Eosinophilic gastritis-a rare diagnosis

Sana Ali, Joel B. Yednock


Introduction: Eosinophilic Gastritis (EG), one of the less common amongst Eosinophilic Gastrointestinal Disorders (EGID),
with a prevalence of 6.3 cases/100.000, is an uncommon cause of unspecific abdominal symptoms, including epigastric pain.
Case: A 23-year-old female, was admitted with recurrent episodes of nausea, vomiting, abdominal pain and weight loss. She was discharged one week previously after being treated for similar symptoms. The patient had failed an outpatient treatment with a Proton Pump Inhibitor (PPI). During her re-admission, Esophagogastroduodenoscopy (EGD) was performed, and results were significant for gastritis without ulcers or esophagitis. While awaiting biopsy results, the patient experienced a minimal improvement in her symptoms with intravenous fluids and PPI. Extensive workup remained negative except of eosinophilia in peripheral blood. Gastric mucosal biopsy revealed eosinophilic infiltrates in Lamina Propria, confirming the diagnosis of Eosinophilic Gastritis. Helicobacter pylori on immunohistochemistry was negative. The patient was counseled regarding the Six Food Elimination Diet for the management of this condition. Her symptoms began to improve under dietary restrictions. Repeated EGD with biopsy at 12 weeks showed resolved eosinophilic infiltrates.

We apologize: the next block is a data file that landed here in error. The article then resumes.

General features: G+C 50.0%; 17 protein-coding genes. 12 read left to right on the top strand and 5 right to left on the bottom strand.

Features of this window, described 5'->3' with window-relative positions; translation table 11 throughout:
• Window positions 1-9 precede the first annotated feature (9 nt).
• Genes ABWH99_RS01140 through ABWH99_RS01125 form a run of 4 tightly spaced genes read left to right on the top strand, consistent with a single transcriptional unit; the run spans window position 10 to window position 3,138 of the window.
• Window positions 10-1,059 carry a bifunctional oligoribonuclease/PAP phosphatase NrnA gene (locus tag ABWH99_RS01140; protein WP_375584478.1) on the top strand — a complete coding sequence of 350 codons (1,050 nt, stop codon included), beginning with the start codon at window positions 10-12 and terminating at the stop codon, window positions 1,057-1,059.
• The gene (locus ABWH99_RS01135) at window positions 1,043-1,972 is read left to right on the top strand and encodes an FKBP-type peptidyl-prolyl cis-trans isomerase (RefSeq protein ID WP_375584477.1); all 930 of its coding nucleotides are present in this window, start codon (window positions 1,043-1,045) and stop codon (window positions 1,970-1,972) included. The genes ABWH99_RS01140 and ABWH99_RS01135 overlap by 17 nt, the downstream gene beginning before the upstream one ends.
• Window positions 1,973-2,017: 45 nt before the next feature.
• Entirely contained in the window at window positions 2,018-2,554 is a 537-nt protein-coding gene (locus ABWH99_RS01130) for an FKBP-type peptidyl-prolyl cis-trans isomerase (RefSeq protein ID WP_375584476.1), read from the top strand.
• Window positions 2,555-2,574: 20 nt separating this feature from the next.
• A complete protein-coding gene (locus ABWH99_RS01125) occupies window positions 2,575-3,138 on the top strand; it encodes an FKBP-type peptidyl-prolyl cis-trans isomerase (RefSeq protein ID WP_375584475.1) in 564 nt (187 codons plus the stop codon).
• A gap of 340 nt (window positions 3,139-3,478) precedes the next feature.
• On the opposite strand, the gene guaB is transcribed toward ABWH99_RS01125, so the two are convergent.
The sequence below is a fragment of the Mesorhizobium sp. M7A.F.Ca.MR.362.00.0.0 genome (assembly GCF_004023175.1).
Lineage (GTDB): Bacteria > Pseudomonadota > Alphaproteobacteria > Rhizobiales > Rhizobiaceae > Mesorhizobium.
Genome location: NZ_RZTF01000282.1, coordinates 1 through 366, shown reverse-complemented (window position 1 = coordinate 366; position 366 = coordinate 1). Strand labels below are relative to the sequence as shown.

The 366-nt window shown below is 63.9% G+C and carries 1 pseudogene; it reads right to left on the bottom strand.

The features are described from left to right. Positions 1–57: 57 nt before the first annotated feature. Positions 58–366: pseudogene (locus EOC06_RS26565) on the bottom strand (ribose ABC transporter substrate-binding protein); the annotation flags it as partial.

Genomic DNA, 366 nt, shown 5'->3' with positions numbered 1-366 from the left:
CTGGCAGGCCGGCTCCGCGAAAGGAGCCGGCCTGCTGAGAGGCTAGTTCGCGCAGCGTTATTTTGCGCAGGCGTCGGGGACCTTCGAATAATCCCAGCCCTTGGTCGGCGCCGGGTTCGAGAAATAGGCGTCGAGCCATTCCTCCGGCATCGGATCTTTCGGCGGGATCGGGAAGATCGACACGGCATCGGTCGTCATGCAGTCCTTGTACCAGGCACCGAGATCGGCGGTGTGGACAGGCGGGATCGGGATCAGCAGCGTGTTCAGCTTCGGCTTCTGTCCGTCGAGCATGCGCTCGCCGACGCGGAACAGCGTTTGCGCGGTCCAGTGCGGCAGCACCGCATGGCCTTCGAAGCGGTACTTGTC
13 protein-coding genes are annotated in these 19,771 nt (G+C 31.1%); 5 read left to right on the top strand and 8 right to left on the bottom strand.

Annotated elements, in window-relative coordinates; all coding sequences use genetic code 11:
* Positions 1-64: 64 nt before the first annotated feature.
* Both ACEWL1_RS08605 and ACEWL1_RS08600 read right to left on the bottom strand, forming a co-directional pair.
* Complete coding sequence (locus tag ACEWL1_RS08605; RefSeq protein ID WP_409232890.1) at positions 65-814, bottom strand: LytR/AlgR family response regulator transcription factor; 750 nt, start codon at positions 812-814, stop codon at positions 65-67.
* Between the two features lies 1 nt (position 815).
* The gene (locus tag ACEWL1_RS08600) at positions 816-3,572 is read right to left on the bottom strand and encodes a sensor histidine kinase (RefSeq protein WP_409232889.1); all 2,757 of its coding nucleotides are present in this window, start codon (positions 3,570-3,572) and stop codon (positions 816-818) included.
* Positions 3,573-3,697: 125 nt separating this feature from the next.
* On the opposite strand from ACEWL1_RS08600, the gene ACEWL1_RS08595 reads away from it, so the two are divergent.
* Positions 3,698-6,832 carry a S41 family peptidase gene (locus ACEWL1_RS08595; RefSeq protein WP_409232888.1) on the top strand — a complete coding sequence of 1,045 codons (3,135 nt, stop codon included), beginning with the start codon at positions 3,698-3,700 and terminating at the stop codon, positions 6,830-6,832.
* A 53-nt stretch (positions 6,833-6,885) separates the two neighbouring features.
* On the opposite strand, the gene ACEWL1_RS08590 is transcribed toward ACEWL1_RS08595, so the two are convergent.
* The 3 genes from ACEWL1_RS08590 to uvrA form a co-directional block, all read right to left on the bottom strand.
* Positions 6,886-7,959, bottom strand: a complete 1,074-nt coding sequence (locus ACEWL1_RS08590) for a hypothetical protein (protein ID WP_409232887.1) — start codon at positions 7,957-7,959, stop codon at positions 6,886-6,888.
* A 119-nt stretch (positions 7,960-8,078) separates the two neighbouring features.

Discussion: EG remains a rare diagnosis, and it should be included as a differential diagnosis in every patient with refractory symptoms of nausea, vomiting, abdominal pain, and failure to thrive. Diagnosis of EGID is established after the exclusion of other causes of eosinophilia in the gastrointestinal tract.

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DOI: https://doi.org/10.5430/crim.v7n3p7


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Case Reports in Internal Medicine

ISSN 2332-7243(Print)  ISSN 2332-7251(Online)

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